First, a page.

For the last year, living in Arizona has been quite the change.
I was a die hard, hardcore, never leaving NYC kind of girl, but after 2009, everything I built up in my life, went on a downhill spiral. The relationship I was in for the last year, I chose to and but it broke my heart in a million pieces in making that decision.
After that break up, I dedicated my time to new ideas, believing in my entrepreneur spirit...but every idea, every little thing I pursued, went nowhere. Sure, I had little tidbits of success here and there but not everything I wanted to succeed worked.
Then from 2013 to 2016, everything became progressively worse, when I allowed my sister and her two children to live with me. Thinking consolidation was the goal to buy a house, I learned a hard lesson in believing family members will help you. It turned out to be the complete opposite from what I imagined (other than living a wake-state nightmare), having lived alone for the last 12 years of my life, it wasn’t a choice I wanted to make as I’m sure my sister wouldn’t have made the same choice either. But, as with anyone, had she made different choices for her life, maybe she wouldn’t have been in the predicament she put herself in.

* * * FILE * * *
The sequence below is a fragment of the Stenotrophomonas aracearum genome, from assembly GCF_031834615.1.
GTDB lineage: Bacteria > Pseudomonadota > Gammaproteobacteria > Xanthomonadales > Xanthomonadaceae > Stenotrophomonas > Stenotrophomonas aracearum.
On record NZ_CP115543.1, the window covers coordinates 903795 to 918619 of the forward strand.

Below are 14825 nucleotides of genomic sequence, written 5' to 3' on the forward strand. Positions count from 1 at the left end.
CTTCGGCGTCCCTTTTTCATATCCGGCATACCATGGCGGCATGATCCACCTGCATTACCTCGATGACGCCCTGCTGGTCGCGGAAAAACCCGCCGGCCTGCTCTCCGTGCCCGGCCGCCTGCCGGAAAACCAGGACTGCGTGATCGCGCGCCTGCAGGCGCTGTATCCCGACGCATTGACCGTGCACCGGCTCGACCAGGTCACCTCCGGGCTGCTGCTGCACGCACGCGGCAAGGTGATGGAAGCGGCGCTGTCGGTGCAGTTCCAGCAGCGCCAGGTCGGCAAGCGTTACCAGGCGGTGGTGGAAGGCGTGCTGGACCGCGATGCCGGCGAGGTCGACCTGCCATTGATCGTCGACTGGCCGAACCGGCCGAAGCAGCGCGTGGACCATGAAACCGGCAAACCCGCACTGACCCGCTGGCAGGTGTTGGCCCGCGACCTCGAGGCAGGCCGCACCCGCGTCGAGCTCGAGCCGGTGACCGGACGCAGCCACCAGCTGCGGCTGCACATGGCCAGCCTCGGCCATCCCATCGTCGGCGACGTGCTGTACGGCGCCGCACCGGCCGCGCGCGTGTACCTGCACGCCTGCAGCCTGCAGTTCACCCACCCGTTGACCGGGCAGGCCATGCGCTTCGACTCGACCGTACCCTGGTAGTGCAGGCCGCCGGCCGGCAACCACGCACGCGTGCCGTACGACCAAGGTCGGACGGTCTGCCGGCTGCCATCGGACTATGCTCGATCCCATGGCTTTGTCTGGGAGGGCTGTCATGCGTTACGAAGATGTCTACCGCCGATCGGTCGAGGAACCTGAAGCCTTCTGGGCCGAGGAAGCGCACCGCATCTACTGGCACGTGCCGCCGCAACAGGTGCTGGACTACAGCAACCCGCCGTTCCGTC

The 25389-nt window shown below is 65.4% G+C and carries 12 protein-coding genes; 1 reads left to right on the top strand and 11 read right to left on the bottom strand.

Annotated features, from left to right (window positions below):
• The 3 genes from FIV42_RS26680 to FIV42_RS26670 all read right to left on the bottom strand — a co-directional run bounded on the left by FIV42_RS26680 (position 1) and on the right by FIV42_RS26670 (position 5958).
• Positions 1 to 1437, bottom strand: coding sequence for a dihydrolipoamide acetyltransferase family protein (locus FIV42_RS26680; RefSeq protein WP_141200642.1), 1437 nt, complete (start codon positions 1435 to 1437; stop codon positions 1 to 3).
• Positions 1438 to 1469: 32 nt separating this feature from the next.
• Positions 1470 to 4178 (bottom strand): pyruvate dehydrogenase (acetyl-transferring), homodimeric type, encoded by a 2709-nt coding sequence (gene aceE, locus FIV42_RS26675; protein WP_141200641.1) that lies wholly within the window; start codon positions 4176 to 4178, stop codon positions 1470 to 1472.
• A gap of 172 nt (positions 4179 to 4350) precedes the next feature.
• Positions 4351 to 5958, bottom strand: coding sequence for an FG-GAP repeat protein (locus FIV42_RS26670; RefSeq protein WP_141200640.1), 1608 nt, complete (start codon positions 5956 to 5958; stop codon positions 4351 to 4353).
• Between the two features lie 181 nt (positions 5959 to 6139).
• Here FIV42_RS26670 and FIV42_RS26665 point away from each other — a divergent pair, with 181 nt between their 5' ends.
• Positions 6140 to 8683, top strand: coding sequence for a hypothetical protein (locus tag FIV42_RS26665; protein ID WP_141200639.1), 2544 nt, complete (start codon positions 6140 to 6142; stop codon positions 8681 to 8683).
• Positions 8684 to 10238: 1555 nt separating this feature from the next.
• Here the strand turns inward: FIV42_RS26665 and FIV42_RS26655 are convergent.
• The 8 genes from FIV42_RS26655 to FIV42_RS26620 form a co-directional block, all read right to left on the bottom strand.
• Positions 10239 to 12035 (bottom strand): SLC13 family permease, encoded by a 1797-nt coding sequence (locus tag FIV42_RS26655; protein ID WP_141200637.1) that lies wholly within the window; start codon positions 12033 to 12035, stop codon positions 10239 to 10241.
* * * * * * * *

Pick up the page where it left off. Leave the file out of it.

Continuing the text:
When she finally did leave, my apartment was certainly not in the condition it was in before she arrived. And while I scrubbed her dogs piss residue from my hardwood floors (which were ruined), inside I was making every effort to erase the mistakes I made that had me in the position I was in, you know those thoughts, “maybe if I did this and maybe if I didn’t do that…”
No matter how much I cleaned, what I felt inside was the one thing that wouldn’t cleanse away.
Depression hit me harder than I realized. My weight gain went far beyond what I was originally in 1999 when I lost 55 pounds and I was down to a size 4. The scale dictated my mood. The clothes in my closet were a painful reminder of how “fun” life was being skinny. The comments of “I like thick girls” didn’t help either. Doctor visits were a painful reminder that the weight gain wasn’t a good thing and was going to lead to serious health issues I didn’t want.
I would look in the mirror and wonder, “where did I go…what happened to me?”